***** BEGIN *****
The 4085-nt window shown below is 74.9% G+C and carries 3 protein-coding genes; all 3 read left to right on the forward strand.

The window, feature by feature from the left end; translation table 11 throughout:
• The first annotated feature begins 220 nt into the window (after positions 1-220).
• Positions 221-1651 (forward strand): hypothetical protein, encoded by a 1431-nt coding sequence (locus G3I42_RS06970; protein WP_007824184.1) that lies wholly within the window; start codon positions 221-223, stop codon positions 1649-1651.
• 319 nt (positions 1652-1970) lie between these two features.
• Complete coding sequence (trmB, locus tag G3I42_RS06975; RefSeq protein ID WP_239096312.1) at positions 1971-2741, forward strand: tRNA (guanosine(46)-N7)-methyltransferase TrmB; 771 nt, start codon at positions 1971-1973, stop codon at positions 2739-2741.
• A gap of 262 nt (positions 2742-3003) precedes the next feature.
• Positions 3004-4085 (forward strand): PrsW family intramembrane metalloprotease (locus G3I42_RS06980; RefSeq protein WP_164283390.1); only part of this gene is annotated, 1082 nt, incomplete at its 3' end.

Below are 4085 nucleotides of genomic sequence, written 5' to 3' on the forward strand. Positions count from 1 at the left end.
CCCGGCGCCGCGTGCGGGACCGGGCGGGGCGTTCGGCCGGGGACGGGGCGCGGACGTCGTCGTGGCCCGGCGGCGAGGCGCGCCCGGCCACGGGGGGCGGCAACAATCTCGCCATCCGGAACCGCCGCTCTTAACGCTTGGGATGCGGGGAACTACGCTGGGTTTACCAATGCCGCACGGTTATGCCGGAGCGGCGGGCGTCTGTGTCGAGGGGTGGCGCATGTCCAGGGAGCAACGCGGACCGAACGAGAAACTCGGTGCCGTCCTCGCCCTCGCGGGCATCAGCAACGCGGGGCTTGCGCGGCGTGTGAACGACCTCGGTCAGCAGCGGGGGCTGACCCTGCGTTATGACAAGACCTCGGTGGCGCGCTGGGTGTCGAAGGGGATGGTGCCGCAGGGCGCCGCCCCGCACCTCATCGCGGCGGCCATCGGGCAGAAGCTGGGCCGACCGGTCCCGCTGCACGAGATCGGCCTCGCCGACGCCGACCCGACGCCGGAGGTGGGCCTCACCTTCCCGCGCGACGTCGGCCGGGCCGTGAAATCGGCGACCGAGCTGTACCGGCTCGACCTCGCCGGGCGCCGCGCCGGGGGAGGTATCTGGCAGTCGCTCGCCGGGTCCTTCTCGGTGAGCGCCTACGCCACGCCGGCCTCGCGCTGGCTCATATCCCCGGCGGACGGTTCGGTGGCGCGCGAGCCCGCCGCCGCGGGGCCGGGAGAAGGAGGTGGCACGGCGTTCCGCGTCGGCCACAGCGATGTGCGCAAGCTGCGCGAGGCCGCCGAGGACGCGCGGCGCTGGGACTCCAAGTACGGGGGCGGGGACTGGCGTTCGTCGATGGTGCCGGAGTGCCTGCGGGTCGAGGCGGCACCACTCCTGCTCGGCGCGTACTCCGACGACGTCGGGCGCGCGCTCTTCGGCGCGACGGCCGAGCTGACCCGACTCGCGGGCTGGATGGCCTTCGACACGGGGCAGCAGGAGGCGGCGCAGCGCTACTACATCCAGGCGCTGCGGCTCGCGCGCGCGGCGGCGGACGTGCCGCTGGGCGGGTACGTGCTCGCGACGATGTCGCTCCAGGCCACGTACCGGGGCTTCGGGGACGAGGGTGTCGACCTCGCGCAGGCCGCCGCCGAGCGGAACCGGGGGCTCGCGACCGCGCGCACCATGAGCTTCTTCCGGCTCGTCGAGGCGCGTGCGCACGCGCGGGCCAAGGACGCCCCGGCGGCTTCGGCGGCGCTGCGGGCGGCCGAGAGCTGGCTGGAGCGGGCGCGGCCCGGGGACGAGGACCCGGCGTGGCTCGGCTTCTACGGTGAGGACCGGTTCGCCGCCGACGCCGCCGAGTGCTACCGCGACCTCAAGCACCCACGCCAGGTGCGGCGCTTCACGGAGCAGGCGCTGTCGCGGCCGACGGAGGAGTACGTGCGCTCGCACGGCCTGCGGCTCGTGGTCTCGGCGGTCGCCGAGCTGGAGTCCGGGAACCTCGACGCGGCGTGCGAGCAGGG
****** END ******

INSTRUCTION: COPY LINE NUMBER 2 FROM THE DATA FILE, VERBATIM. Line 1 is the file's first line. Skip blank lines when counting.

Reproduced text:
The window, feature by feature from the left end; translation table 11 throughout: